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1. Inf. to crash. I wiped out on the curve. The car wiped out on the curve.
2. . Inf. to fall off or away from something, such as a bicycle, skates, a surfboard, a skateboard, etc. I wiped out and skinned my knee. If I wipe out again, my mother says I'm through.
3. Inf. to fail badly. The test was terrible! I'm sure I wiped out. It was a bad test. I wiped out for sure.
wipe someone out
1. Sl. to kill someone. Max intended to wipe Lefty's gang out. Lefty wiped out Max's gang.
2. . Sl to exhaust or debilitate someone. The long walk wiped me out. The trip wiped out the hikers.
3. . Inf. to ruin someone financially. The loss of my job wiped us out. The storm ruined the corn crop and wiped out everyone in the county.
wipe something out
Sl. to use up all of something. I wiped the cookies out—not all at once, of course. Who wiped out the strawberry preserves?
to have a very serious accident Jim wiped out on the ice and broke his leg. He was driving crazily and wiped out on a curve.
Usage notes: usually someone wipes out because they are going too fast
wipe out (somebody/something)also wipe somebody/something out
1. to destroy someone or something We were ordered to wipe out a small enemy force hiding in the village. The floods wiped whole villages out.
2. to cause someone to lose or spend all their money My neighbor was totally wiped out by the last recession. A night out with Paul and Michelle just about wiped us out.
1. Destroy, as in The large chains are wiping out the independent bookstores. Originally put simply as wipe, the idiom acquired out in the first half of the 1800s.
2. Kill; also, murder. For example, The entire crew was wiped out in the plane crash, or The gangsters threatened to wipe him and his family out. [Late 1800s]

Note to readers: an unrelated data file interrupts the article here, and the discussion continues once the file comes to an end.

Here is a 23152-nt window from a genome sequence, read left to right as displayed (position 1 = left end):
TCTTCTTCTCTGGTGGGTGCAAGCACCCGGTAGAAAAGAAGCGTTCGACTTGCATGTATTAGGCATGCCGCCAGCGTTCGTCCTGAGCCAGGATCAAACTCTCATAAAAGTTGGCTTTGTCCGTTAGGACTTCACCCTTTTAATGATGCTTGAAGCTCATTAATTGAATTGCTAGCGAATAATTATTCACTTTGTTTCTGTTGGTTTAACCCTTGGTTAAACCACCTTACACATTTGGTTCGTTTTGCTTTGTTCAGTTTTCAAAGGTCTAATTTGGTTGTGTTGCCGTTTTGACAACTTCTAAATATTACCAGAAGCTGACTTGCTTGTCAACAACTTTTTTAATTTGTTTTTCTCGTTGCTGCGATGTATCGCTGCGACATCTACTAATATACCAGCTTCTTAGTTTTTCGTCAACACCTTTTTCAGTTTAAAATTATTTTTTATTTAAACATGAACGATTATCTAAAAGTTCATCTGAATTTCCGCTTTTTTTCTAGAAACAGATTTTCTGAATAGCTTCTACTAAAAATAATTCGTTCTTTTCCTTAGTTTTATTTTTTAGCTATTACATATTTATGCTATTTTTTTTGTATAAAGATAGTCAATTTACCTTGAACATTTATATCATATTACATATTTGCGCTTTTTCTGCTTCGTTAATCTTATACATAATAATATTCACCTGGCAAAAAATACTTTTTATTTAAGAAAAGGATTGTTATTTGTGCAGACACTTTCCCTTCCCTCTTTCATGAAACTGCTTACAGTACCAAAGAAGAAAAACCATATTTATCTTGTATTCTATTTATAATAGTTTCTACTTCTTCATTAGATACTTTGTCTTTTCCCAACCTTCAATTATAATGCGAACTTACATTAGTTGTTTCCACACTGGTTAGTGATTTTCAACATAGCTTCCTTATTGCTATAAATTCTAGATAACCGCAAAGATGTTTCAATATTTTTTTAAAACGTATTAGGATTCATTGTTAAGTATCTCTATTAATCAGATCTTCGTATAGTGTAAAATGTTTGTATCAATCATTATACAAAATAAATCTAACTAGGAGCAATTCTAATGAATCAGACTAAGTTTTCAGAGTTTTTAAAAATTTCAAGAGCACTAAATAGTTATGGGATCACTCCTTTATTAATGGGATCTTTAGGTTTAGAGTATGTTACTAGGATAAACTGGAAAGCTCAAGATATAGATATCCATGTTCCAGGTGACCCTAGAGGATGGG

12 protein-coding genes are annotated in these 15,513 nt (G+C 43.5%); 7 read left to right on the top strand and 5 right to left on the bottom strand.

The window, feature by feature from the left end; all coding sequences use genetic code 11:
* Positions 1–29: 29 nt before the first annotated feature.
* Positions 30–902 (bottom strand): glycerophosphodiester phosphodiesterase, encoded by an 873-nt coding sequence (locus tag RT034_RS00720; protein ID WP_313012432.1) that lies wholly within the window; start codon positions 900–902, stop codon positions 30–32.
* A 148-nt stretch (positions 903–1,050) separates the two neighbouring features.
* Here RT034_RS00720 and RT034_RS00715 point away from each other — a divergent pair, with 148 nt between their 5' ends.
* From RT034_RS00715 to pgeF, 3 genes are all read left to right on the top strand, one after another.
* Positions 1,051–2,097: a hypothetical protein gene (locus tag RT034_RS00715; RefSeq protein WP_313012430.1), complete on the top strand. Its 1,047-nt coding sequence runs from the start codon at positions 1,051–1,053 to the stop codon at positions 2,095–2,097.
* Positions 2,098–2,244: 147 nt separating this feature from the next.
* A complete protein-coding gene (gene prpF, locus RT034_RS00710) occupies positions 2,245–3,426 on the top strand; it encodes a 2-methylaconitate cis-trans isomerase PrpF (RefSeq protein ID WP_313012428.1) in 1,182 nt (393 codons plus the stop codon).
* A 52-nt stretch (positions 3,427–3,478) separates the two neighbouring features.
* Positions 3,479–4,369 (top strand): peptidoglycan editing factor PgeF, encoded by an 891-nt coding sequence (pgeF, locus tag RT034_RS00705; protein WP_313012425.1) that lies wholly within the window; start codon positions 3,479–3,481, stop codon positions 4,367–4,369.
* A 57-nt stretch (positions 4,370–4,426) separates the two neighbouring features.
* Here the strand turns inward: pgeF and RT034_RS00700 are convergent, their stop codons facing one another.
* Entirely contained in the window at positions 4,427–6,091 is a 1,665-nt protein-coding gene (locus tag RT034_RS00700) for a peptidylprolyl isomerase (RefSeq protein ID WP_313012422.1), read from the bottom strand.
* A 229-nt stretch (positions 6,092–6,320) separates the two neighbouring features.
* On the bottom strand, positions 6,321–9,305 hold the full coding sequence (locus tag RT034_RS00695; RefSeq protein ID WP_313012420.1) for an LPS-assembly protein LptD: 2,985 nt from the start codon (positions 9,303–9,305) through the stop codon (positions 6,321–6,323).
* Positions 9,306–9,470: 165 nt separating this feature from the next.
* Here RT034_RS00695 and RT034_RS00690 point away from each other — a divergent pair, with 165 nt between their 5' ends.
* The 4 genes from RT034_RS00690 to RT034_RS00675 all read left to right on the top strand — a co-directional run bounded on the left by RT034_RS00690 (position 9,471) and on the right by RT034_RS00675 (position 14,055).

1. To destroy something completely; obliterate something: A mudslide wiped out the road to the village. Another strong wind could wipe the damaged building out completely.
2. To kill someone or something, especially a group or part of a group: The invaders wiped out the entire population of the countryside. This disease could wipe many of the villagers out.
3. To exhaust the strength or energy of someone; wear someone out: The hike up the mountain wiped us out. The long practice wiped out the whole football team.
4. To reduce some value or amount to zero or nothing: The reckless spending wiped out the budget surplus. The company's renewed sales wiped their debts out completely.
5. To reduce someone to poverty or bankruptcy: A bad harvest wiped out the remaining farms. My travel expenses are going to wipe me out.
6. To invalidate or nullify something: A grand slam wiped out six innings of flawless pitching. A silly remark wiped the politician's reputation out completely.
7. To erase data from some computer storage device: The program wipes out the old data before writing the new data. Reformatting a disk will wipe it out.
8. To lose one's balance and fall, as when skiing or surfing: At the top of the hill, I wiped out and nearly hit another skier.
1. in. to crash. The car wiped out on the curve.
2. in. to fall off or away from something, such as a bicycle, skates, a surfboard, a skateboard, etc. I wiped out and skinned my knee.
3. (ˈwɑɪpɑʊt) n. a wreck. (Usually wipe-out.) There was a four-car wipe-out on the expressway when I came in this morning.
4. n. an accident on a bicycle, skates, surfboard, skateboard, etc. (Usually wipe-out.) I had a nasty wipe-out, but I only bruised my elbow.
5. n. a loser; someone who is likely to wipe out. (Usually wipe-out.) The guy’s a wipe-out, for sure.